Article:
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Gardenscapes Newsletter March 2019
Pope John Paul II said "The Earth will not continue to offer its harvest, except with faithful stewardship. We cannot say we love the land and then takes steps to destroy it for use by future generations."
Gardenscapes by Joanna LLC understands and adheres to Pope John Paul II's message. We are stewards of sustainability and we Design and Install Inspiring Sustainable Landscapes to Bring Nature Back to your Garden. Let us help you enhance your home this season, or if you would like to do it yourself, we have great information on our web site on native trees, shrubs, perennials and sustainable gardening tips for you to check out. For a list of our services, please visit http://www.gardenscapesbyjoanna.com/landscaping.html
During the 1980s, Iowans were concerned about roadside departments blanket spraying large amounts of herbicide to control roadside weeds and how these chemicals affected groundwater quality. In 1988, the Iowa legislature passed legislation that established the integrated roadside vegetation management program. State, county, and city programs manage roadsides ecologically with native plant restoration and protection, judicious use of herbicides to control priority roadside weeds, reduced mowing, and brush clearing. Diverse native plant stands are long-lived, resilient, and effective at out-competing weeds as well as providing other ecological and societal benefits. This integrated approach helps establish and maintain safe, healthy, and functional roadsides. Why don't you make a pledge to remove some turf and plant grasses and perennials to attract pollinators and help to absorb storm water run off.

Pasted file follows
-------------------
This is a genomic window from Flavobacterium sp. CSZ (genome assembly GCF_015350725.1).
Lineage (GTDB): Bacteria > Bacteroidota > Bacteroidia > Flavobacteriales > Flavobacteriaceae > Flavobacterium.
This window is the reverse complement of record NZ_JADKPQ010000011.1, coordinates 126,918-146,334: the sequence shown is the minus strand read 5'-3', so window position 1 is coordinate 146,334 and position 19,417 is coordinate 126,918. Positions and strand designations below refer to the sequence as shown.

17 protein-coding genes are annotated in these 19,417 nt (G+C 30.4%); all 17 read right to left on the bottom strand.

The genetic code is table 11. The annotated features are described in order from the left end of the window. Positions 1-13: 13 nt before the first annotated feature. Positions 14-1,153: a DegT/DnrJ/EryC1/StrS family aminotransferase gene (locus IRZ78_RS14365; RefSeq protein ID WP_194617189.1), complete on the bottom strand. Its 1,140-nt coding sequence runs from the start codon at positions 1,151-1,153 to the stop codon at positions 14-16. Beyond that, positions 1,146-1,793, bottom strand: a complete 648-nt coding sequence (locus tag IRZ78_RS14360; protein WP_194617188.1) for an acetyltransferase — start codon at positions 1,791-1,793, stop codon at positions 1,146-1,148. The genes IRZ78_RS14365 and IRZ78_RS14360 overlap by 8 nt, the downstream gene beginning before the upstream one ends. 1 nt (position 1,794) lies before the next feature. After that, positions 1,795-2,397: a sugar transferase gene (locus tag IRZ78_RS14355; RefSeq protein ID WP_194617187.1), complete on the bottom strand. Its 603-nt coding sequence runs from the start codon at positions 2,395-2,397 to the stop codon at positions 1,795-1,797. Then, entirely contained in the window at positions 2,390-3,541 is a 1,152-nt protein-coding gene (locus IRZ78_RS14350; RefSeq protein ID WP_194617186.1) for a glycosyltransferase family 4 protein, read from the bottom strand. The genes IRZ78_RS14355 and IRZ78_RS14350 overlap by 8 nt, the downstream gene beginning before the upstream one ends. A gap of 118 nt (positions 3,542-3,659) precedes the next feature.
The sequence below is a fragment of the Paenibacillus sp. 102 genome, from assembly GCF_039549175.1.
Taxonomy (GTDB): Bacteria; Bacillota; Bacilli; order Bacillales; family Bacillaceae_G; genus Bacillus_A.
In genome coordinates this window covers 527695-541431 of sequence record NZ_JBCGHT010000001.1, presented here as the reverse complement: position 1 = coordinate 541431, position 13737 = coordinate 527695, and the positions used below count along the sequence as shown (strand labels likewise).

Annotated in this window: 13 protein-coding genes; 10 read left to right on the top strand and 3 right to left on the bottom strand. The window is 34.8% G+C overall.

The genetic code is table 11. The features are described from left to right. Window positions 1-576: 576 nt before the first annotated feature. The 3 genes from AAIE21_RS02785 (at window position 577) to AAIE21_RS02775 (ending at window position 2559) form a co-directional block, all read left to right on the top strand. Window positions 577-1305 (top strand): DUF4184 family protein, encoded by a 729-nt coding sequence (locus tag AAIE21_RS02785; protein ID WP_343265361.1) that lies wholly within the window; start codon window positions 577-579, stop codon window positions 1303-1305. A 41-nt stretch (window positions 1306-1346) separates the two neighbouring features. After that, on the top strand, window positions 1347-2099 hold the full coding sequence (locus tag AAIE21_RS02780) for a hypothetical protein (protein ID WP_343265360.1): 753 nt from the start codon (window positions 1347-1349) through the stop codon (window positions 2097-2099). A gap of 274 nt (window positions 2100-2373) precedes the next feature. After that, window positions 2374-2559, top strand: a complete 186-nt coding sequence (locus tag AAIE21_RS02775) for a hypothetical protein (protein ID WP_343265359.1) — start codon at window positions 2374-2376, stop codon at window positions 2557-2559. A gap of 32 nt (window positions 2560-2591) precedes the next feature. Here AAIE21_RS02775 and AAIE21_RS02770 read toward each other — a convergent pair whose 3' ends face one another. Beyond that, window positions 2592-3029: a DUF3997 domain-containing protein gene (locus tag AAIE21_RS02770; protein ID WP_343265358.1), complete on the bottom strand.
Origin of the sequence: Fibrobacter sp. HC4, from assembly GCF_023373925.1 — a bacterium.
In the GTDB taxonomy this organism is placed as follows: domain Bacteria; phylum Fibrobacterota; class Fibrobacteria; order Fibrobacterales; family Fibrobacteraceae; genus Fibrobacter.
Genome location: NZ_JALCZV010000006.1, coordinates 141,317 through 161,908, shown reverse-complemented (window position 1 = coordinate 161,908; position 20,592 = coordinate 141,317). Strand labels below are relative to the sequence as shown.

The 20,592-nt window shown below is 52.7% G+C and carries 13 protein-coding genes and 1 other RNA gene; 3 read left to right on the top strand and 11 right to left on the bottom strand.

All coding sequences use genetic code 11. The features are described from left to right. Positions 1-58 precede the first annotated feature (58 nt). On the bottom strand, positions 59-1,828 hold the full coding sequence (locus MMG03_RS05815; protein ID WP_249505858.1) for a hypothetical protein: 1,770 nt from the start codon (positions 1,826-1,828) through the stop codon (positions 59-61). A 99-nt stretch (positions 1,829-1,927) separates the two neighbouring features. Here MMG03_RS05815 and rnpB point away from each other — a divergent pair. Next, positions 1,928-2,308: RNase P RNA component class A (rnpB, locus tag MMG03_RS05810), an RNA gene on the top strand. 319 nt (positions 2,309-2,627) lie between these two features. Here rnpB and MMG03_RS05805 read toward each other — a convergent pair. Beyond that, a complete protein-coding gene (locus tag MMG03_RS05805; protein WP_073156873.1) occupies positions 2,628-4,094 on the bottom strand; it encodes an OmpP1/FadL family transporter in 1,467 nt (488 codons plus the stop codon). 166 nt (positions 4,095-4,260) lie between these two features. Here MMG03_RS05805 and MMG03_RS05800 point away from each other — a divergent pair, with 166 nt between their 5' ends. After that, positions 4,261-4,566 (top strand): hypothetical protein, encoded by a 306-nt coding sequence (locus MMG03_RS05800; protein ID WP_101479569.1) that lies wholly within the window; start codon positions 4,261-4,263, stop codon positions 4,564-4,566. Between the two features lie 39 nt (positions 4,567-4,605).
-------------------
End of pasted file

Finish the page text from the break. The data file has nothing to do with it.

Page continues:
Global Synthesis of Conservation Studies Reveals the Importance of Small Habitat Patches for Biodiversity
Edited by Susan P. Harrison, University of California, Davis, CA, and approved November 13, 2018 (received for review July 28, 2018)
Our central result indicates a working hypothesis for land managers and policy makers: that small, relatively isolated habitat patch of high shape complexity in fragmented landscapes tend to be of higher conservation value according to criterion than a similar-sized habitat patch within contiguous tracts of intact vegetation of low shape complexity.
Mowed spaces could be put to better use. The picture above is a great example of how to reclaim them for native plants and wildlife.
Standing in the street and admiring each other’s gardens one day, Sherrie Pelsma and her neighbor made a delightful discovery: They’d become hosts to a buzzing block party.
“We could actually see the air traffic of bees and butterflies crossing the street between our two habitats,” recalls Pelsma. “I said, ‘Wow, how cool would it be if everybody had a little strip?’ ”
New Smithsonian Study Links Declines in Suburban Backyard Birds to Presence of Nonnative Plants
"Landowners are using nonnative plants in their yards because they’re pretty and exotic, they’re easy to maintain, and they tend to have fewer pests on them,” said Desirée Narango, a graduate student researcher at the Smithsonian Conservation Biology Institute and first author of the study published Oct. 22 in PNAS. “But it turns out that a lot of those insects they see as pests are actually critical food resources for our breeding birds. For landowners who want to make a difference, our study shows that a simple change they make in their yards can be profoundly helpful for bird conservation.”
Bumblebee Has Officially Been Added To the Ever-Growing List of Endangered Species